Science and Humanity [link]
We wonder about what is far beyond us [link]
We wander to see what is beyond us [link]
Science and human rights [link]

Items linked to here are curated to be:
about trustworthy science [link],
from trustworthy science sources [link],
easy to understand, uplifting.
Entries are curated by Don F Moyer PhD [link]
Physicist, Historian of Science, Patent Agent, Teacher, Retired
Email: don@donmoyer.com

We made good progress in human rights with Obama as President. Now with the 115th congress and 45th president there are threats to reverse one hundred years of progress in human rights. So, I must keep my focus on advocating for human rights [link] here and everywhere I can.

Nothing satisfies as well as curiosity

Wednesday, 22 Feb 2017

When we do science we work very hard to keep ourselves out of the science. We do not fully succeed. We try very hard. Then, when we write about science we find it hard to include people. Stories with no people, with no motivations, with no emotions are not interesting stories.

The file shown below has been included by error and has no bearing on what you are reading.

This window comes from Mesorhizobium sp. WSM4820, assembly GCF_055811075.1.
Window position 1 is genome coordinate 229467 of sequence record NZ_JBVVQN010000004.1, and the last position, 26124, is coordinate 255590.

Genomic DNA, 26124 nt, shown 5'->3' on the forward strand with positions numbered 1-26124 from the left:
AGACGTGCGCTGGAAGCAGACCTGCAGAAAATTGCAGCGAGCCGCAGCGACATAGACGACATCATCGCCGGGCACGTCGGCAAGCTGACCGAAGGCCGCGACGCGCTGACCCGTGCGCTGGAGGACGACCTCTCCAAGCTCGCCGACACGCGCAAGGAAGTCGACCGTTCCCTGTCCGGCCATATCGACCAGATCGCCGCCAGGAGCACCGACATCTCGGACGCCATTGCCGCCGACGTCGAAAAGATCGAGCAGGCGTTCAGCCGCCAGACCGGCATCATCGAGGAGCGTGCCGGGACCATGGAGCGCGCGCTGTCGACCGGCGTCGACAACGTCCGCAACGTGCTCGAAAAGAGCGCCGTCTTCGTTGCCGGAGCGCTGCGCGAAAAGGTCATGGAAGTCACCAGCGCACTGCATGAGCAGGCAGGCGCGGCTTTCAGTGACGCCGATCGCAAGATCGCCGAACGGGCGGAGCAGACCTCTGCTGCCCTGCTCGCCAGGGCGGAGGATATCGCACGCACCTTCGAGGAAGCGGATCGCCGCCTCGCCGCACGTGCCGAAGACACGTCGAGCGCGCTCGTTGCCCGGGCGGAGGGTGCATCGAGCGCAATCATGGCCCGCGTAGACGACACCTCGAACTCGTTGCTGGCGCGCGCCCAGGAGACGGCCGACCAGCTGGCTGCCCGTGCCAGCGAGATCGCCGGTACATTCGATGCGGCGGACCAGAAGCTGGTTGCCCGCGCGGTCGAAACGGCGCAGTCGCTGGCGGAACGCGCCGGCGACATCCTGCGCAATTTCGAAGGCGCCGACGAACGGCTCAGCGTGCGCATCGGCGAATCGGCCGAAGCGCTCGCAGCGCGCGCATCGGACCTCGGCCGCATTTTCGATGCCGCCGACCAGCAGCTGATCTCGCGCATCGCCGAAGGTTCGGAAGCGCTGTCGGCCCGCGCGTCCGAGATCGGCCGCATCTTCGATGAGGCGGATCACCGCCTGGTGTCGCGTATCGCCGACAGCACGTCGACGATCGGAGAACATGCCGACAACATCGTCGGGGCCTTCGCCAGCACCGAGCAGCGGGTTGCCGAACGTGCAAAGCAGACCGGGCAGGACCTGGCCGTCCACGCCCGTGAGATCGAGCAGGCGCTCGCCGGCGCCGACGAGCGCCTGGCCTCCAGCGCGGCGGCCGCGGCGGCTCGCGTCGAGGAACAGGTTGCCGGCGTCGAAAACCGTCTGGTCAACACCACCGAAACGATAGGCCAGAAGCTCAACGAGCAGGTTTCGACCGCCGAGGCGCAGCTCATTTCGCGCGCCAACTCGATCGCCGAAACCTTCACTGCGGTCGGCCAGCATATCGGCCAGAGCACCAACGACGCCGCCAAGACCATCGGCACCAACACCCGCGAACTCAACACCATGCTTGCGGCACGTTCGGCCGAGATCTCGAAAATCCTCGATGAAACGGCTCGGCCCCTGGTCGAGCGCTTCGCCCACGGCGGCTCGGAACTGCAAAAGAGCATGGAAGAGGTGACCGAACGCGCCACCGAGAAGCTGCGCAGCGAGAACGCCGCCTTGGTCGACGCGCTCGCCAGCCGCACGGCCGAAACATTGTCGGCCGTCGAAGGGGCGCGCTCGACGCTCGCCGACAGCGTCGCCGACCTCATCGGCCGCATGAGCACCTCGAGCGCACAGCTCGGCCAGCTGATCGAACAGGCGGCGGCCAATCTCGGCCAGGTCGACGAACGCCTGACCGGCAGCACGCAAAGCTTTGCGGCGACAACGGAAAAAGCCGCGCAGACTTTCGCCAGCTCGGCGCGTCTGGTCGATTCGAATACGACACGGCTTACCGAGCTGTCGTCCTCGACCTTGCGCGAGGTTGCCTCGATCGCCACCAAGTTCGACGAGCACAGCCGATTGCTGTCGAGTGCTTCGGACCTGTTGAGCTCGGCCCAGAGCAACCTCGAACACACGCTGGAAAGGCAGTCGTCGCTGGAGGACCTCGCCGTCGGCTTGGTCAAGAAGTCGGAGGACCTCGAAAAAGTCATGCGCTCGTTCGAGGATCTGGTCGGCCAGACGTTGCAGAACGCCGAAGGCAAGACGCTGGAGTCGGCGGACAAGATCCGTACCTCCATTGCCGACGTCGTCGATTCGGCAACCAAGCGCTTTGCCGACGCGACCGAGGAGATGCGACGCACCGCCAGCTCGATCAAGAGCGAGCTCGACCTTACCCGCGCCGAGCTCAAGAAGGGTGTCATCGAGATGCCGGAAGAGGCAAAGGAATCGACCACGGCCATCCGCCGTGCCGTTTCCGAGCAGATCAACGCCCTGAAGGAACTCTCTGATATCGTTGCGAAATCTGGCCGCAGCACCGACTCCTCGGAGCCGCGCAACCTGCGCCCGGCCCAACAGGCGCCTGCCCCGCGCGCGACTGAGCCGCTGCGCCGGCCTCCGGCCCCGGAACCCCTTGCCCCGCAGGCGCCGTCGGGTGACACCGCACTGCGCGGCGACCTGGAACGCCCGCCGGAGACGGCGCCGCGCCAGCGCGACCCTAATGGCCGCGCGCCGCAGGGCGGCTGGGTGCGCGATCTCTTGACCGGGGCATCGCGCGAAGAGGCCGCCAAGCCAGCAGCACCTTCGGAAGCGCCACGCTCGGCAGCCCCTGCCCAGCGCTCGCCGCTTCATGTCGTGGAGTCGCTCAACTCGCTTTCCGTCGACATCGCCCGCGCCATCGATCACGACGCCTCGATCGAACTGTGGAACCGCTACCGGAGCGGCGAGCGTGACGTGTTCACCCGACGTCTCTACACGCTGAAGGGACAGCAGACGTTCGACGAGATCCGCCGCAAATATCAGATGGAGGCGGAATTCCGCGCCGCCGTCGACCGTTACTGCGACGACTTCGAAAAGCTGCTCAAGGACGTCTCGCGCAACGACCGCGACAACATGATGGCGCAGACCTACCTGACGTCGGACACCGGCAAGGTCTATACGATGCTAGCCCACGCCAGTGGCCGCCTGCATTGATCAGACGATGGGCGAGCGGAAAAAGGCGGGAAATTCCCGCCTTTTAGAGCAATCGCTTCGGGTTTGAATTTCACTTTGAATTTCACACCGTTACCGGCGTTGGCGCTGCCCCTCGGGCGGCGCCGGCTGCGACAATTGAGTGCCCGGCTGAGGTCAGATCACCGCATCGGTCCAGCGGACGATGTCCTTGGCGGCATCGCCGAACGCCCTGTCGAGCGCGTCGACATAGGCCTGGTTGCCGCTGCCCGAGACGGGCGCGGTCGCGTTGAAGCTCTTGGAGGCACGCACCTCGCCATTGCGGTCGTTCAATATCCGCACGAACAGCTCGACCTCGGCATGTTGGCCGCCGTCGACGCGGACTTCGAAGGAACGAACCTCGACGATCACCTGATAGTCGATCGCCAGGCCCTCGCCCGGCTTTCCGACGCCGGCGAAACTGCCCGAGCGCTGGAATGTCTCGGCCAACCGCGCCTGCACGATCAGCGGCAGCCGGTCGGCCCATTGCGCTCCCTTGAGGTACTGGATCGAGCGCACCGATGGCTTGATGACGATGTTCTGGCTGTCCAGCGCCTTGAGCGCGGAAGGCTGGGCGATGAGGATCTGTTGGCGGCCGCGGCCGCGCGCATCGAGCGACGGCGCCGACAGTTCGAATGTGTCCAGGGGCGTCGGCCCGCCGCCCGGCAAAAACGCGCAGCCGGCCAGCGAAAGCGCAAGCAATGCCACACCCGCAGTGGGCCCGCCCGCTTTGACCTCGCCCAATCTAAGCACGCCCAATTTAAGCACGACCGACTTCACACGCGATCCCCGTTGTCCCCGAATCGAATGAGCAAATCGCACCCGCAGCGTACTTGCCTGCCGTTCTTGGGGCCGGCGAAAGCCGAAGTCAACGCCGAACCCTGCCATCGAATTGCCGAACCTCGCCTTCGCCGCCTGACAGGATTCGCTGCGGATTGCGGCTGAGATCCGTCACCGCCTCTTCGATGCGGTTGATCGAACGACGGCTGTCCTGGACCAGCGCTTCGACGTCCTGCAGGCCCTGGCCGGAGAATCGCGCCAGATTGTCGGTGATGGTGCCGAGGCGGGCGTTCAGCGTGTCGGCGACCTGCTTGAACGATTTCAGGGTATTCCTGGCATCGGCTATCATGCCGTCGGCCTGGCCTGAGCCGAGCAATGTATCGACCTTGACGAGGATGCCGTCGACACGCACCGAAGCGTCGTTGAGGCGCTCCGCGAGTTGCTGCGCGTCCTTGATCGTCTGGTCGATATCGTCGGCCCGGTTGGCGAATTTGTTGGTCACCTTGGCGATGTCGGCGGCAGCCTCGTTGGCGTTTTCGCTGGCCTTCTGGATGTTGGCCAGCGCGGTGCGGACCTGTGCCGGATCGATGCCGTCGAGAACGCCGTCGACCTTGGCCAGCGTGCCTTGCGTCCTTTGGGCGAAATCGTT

Good science writers [link] Do include the people, their motivations, their emotions. We need much more of this good science writing.

Tuesday, 21 Feb 2017

Yesterday we saw the importance of curiosity [link]. Unfortunately curiosity (other than curiosity about celebrities) is out of fashion. What might we do to increase curiosity about science?

Maybe we can get a clue from curiosity about celebrities. Maybe curiosity about celebrities comes from on our basic interest in gossip. Maybe writing about science should be like writing about gossip.

Problem here is that persons liking science well enough to write about science do not like gossip.

Monday, 20 Feb 2017

Many persons have beliefs which are very important for their cultural identity. When they encounter evidence which challenges these beliefs, this threat actually strengthens their beliefs. The new strength of those beliefs is greater as ability to understand the challenging evidence is greater.

Some curious persons get great pleasure from learning new and surprising evidence — even evidence which changes their beliefs. This pleasure motivates them more strongly than maintaining beliefs important for their cultural identity. Evidence supporting this [link].

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